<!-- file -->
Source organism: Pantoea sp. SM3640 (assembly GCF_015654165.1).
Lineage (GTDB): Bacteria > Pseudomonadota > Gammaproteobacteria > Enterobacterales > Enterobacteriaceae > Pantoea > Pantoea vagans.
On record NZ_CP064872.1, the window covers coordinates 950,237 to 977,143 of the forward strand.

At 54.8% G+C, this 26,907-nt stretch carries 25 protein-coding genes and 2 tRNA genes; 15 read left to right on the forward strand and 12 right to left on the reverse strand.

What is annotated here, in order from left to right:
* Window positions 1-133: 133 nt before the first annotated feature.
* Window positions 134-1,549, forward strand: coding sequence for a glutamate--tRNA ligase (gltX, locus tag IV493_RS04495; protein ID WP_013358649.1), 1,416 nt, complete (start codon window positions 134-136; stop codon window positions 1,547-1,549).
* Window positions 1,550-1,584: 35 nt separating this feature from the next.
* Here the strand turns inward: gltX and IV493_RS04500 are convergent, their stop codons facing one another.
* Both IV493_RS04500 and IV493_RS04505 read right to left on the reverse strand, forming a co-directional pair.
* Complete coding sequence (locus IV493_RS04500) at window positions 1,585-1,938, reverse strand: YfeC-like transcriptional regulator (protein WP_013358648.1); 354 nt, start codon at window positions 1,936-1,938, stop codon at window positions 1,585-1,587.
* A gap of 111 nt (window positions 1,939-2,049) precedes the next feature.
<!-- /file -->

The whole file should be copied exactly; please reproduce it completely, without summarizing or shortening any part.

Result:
Source organism: Pantoea sp. SM3640 (assembly GCF_015654165.1).
Lineage (GTDB): Bacteria > Pseudomonadota > Gammaproteobacteria > Enterobacterales > Enterobacteriaceae > Pantoea > Pantoea vagans.
On record NZ_CP064872.1, the window covers coordinates 950,237 to 977,143 of the forward strand.

At 54.8% G+C, this 26,907-nt stretch carries 25 protein-coding genes and 2 tRNA genes; 15 read left to right on the forward strand and 12 right to left on the reverse strand.

What is annotated here, in order from left to right:
* Window positions 1-133: 133 nt before the first annotated feature.
* Window positions 134-1,549, forward strand: coding sequence for a glutamate--tRNA ligase (gltX, locus tag IV493_RS04495; protein ID WP_013358649.1), 1,416 nt, complete (start codon window positions 134-136; stop codon window positions 1,547-1,549).
* Window positions 1,550-1,584: 35 nt separating this feature from the next.
* Here the strand turns inward: gltX and IV493_RS04500 are convergent, their stop codons facing one another.
* Both IV493_RS04500 and IV493_RS04505 read right to left on the reverse strand, forming a co-directional pair.
* Complete coding sequence (locus IV493_RS04500) at window positions 1,585-1,938, reverse strand: YfeC-like transcriptional regulator (protein WP_013358648.1); 354 nt, start codon at window positions 1,936-1,938, stop codon at window positions 1,585-1,587.
* A gap of 111 nt (window positions 1,939-2,049) precedes the next feature.